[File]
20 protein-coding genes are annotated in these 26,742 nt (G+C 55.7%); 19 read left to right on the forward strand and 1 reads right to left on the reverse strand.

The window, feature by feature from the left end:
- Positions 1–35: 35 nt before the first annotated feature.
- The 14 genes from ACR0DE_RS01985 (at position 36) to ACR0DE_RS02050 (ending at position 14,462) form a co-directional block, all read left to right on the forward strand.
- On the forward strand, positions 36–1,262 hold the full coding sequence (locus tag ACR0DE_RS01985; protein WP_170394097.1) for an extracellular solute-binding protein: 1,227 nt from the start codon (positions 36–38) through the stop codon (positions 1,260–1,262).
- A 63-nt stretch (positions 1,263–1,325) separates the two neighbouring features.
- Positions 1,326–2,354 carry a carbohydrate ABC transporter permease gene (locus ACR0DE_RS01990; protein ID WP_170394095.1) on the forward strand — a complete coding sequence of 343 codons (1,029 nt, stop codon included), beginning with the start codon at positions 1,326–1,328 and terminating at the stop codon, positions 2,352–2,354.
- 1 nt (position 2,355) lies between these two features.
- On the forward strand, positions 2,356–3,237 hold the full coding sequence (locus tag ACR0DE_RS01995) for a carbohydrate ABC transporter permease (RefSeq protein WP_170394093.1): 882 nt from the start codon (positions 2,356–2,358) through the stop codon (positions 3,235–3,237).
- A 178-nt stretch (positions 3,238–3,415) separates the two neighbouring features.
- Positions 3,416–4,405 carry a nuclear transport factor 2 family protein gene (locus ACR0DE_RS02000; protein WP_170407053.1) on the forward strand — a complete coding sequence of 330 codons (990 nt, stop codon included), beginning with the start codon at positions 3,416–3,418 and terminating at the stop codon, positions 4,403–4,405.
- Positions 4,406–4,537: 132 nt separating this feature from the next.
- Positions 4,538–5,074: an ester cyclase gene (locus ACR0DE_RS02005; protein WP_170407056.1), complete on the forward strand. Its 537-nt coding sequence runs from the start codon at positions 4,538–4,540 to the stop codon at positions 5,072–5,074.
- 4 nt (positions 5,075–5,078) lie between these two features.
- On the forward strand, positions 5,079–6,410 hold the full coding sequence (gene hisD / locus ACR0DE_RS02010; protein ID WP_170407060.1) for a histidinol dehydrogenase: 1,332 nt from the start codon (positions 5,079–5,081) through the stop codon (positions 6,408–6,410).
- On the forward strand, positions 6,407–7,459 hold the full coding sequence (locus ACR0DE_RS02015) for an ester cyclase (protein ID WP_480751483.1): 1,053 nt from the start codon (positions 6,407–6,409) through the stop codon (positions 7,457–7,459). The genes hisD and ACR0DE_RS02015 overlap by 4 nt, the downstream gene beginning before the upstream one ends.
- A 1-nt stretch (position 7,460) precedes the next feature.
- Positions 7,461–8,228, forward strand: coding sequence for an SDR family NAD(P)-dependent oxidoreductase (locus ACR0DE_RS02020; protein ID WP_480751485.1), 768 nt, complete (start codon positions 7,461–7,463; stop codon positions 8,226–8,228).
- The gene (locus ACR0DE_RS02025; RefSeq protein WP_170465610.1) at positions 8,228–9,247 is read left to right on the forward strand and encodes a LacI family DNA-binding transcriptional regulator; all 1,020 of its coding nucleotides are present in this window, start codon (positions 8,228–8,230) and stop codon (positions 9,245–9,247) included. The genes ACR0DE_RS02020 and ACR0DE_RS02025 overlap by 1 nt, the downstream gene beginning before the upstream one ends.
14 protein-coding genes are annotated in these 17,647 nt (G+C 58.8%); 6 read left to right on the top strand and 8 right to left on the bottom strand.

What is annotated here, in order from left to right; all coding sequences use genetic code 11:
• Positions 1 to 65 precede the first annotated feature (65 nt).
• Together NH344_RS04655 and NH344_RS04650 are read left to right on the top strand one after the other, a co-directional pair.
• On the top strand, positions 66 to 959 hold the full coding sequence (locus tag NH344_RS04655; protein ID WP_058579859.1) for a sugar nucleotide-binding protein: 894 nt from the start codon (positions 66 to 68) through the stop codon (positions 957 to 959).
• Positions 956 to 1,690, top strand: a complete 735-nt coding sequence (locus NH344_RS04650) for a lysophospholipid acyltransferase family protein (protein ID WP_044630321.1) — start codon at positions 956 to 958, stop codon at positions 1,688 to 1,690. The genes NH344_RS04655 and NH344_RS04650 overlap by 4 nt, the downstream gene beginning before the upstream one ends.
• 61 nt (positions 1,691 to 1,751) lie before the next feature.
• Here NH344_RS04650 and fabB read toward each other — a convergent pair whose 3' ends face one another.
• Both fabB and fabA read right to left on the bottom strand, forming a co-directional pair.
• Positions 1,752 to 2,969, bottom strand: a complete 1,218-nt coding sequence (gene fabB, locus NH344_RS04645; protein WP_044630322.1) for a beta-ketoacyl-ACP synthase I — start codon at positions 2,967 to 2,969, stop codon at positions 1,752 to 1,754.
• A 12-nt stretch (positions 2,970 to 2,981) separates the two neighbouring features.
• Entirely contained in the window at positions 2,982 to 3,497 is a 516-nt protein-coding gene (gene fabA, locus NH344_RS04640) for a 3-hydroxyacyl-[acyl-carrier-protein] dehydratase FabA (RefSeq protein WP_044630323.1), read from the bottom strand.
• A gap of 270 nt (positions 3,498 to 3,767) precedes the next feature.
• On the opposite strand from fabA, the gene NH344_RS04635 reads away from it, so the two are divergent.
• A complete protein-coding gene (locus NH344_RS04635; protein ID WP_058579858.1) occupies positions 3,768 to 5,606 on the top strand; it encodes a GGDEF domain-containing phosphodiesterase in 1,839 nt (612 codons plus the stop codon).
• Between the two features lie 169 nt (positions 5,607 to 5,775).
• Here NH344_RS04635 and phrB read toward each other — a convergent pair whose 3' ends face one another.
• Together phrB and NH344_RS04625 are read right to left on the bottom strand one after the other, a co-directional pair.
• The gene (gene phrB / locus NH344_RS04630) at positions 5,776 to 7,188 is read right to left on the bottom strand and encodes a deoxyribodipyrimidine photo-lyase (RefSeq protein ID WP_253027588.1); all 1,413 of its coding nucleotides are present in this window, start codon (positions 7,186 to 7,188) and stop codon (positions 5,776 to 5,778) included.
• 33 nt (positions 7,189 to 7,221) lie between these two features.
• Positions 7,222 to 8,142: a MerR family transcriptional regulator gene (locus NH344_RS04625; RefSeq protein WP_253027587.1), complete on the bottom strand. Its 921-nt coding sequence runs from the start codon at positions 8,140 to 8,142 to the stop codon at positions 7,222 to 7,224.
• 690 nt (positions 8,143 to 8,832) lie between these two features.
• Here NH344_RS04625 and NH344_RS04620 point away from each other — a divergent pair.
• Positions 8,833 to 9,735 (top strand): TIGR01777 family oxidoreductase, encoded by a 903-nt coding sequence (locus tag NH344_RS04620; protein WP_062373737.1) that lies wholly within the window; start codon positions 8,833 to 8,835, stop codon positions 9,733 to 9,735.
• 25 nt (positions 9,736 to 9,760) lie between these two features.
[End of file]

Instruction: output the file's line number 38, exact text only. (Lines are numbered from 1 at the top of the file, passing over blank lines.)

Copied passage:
• The gene (gene phrB / locus NH344_RS04630) at positions 5,776 to 7,188 is read right to left on the bottom strand and encodes a deoxyribodipyrimidine photo-lyase (RefSeq protein ID WP_253027588.1); all 1,413 of its coding nucleotides are present in this window, start codon (positions 7,186 to 7,188) and stop codon (positions 5,776 to 5,778) included.